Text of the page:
KIGALI - Commuter transport charges around the country have, for the second time, gone up within the last four months.
According to the Rwanda Utility Regulatory Agency (RURA), a kilometre is now set at Rwf 20 up from Rwf 19. This means that a passenger commuting from the city centre to the Kimironko suburb of Kigali will have to pay Rwf 200 up from Rwf 190.
The new fare structure takes effect Friday this week.
Regis Gatariyiha, the Director of RURA, attributed the rise to persistent increase of petroleum products.
“The instabilities in Libya and the Middle East have resulted in persistent increase in fuel prices and they have in turn affected the profitability of the transport operators,” Gatariyiha said in an interview.
He explained that the regulatory body sought to strike a balance between the operators and commuters.
“Complaints were too many from the transport operators about their losses,” says Gatarayiha, adding that some operators have been making loses to the tune of Rwf 20 million per month.
He noted that the last time they increased the fares; they had made it clear that if the fuel prices went beyond the Rwf 1,000 per litre mark, the fares would rise to avoid transporters from abandoning the business, which would create more problems.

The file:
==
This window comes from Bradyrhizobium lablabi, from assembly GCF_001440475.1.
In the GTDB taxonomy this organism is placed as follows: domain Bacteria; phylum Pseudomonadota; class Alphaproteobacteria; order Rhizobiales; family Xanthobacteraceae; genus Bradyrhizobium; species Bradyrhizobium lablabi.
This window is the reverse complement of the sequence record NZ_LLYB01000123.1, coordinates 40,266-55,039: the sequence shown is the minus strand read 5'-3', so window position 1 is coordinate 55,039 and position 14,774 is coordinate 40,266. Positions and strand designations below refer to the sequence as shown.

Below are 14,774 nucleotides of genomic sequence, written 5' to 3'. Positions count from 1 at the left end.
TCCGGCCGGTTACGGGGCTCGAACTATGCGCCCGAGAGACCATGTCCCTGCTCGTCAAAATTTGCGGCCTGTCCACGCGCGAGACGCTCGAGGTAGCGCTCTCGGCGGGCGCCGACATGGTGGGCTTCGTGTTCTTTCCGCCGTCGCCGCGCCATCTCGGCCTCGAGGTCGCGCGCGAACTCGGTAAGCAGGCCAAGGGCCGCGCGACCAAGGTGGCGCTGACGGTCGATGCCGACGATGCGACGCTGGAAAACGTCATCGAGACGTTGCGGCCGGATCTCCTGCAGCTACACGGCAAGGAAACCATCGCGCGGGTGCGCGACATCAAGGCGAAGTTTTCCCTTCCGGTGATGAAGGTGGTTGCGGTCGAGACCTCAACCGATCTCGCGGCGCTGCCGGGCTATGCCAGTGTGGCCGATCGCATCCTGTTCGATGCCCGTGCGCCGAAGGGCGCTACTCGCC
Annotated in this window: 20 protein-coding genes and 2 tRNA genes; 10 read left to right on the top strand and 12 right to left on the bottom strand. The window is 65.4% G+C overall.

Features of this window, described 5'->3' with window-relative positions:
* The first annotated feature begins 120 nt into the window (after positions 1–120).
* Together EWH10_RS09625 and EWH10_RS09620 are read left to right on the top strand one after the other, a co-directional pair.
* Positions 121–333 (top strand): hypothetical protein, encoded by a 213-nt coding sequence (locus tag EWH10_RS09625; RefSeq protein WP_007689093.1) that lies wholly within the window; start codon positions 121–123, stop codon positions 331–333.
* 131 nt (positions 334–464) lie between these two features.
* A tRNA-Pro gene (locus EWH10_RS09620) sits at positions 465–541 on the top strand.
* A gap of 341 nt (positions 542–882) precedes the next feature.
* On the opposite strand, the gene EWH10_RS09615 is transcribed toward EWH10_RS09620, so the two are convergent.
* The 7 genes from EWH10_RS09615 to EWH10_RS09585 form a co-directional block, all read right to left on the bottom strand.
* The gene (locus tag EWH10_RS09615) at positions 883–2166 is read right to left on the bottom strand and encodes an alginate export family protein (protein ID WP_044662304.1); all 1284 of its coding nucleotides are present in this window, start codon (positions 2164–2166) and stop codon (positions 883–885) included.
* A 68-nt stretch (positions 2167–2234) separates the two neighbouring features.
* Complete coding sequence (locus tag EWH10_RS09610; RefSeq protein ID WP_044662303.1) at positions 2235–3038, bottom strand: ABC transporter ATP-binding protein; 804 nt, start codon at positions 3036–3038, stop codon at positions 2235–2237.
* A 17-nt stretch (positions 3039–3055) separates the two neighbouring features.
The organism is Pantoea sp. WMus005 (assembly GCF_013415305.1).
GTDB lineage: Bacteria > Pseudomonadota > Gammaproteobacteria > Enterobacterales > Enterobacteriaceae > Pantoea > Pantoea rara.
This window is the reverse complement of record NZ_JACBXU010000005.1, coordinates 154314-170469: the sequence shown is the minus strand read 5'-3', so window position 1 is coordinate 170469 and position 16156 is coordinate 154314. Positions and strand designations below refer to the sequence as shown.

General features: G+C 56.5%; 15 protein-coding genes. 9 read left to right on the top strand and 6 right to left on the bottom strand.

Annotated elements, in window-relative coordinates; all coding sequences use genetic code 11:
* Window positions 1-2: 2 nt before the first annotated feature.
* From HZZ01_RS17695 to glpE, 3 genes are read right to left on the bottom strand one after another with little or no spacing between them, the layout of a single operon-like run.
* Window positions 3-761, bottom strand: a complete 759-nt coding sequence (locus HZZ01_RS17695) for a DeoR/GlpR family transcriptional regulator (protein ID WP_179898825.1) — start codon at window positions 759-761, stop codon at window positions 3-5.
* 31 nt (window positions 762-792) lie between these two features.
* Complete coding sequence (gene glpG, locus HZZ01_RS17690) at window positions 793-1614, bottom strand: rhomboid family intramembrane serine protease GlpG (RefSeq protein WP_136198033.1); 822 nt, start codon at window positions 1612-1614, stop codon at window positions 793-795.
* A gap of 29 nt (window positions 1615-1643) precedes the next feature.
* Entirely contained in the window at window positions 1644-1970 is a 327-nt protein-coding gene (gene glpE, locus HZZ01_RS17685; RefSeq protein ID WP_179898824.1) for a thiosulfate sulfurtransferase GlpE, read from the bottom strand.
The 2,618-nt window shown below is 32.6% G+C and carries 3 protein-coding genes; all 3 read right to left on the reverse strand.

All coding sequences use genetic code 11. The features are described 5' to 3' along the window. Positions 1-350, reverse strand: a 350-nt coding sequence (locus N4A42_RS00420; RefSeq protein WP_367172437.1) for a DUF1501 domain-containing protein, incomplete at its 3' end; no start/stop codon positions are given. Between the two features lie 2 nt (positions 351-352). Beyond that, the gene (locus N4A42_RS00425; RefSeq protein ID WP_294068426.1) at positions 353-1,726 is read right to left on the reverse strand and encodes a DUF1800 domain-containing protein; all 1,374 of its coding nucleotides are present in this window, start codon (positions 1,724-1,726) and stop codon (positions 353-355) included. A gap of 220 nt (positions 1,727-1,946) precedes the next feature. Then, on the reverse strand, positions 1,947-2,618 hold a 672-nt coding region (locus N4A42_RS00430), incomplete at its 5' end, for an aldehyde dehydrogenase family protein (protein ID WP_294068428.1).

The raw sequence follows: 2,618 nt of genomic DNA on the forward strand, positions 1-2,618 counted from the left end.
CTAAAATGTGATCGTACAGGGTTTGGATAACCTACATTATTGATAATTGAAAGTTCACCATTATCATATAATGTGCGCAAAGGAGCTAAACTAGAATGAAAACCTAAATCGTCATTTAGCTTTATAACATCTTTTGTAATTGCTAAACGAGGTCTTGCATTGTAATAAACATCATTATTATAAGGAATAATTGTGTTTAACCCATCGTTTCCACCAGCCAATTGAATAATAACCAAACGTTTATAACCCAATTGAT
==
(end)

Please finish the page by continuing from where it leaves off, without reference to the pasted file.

The last time transport fares went up, a litre of fuel cost Rwf 965 but has since risen to Rwf 1,060.
Speaking to The New Times, a regular commuter, Jane Uwamariya, said that the increase would have a big impact on her since she makes numerous journeys between Kigali and Nyagatare.
“Something has to be done to contain this situation because if it gets beyond this, we will not afford (the fare). We have been paying Rwf 2,500 to Nyagatare, and now it will go up to Rwf 3200,” said Uwamariya, as she waited to board a taxi at Kigali’s Remera Taxi Park.
Gatarayiha, however, allayed such fears, saying the government is doing everything possible to contain the situation.
He mentioned the proposed fuel subsidy in the budget as one of such measures and promised stability in the transport sector.
The Minister of Finance, while reading the budget last week, said that the government would forego taxes worth Rwf 100 on a litre of fuel as a way of containing fuel pump prices.
Another commuter, Janvier Karemera, said that the hike in fares did not correspond with the services the operators offer.
“It would be fine to pay the money, but it becomes painful when during peak hours, taxi operators decide to park their vehicles causing a shortage,” said Karemera, adding that something must be done to counter that kind of behaviour.
Responding to the concern, Rodrigue Nizeyimana, a taxi driver who plies the Remera-City Centre route, said that they do this purely on profitability grounds.
“Some routes like those in residential areas lead to losses. When you take commuters in the evening, the taxi usually gets back empty and many drivers opt to park at such hours,” Nizeyimana said.
He said that if the passengers could be in position to pay a reasonable amount of money, they would not feel the loss even if the taxis returned empty.